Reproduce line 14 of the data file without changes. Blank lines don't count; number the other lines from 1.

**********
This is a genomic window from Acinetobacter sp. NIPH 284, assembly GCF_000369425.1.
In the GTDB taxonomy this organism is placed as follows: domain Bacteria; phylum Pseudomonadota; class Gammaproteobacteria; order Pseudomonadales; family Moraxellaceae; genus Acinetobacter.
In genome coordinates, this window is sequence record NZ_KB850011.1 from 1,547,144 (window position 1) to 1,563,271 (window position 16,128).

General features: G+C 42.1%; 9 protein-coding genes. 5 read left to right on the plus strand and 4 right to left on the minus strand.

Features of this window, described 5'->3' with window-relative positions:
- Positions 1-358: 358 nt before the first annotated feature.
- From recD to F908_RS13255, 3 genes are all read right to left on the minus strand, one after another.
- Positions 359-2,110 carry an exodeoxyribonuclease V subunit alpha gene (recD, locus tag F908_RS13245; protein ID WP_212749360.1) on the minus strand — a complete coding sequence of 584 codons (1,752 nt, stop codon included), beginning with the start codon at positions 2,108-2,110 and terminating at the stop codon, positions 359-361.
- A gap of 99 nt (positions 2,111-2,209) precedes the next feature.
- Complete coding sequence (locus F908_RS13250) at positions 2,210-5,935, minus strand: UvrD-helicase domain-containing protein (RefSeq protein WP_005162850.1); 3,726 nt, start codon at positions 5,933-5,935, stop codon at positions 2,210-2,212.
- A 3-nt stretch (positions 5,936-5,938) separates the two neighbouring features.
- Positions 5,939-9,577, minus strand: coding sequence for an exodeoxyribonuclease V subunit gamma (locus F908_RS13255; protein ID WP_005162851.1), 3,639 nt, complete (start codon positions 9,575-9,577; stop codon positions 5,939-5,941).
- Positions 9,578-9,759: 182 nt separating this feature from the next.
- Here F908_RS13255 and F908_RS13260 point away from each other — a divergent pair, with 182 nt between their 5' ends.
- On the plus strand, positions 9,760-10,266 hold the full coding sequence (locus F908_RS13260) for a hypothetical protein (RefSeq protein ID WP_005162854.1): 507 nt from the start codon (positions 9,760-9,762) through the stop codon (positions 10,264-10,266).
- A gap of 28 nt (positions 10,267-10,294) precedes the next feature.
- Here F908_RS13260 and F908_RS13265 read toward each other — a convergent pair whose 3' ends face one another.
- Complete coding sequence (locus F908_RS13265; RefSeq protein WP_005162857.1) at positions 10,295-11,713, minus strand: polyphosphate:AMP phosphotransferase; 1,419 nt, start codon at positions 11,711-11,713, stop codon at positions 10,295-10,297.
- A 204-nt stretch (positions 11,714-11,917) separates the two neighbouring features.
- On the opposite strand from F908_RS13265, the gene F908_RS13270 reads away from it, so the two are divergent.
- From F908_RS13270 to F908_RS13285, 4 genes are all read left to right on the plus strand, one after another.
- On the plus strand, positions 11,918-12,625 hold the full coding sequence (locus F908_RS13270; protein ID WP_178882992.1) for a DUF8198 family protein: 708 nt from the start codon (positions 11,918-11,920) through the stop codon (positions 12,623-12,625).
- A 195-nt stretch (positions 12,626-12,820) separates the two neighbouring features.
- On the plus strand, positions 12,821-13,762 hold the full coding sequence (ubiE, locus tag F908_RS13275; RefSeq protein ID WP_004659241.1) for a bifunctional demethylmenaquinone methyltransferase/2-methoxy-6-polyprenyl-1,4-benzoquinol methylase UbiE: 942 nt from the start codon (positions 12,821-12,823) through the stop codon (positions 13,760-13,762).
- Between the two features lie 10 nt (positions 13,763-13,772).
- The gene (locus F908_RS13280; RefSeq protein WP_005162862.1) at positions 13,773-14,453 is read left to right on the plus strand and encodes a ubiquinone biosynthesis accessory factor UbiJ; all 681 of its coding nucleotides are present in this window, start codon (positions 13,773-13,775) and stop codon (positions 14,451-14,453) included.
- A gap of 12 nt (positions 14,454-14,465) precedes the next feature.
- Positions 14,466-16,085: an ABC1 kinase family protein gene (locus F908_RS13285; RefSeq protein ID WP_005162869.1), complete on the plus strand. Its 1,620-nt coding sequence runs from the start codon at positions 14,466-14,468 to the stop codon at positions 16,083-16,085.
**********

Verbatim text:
- Here F908_RS13255 and F908_RS13260 point away from each other — a divergent pair, with 182 nt between their 5' ends.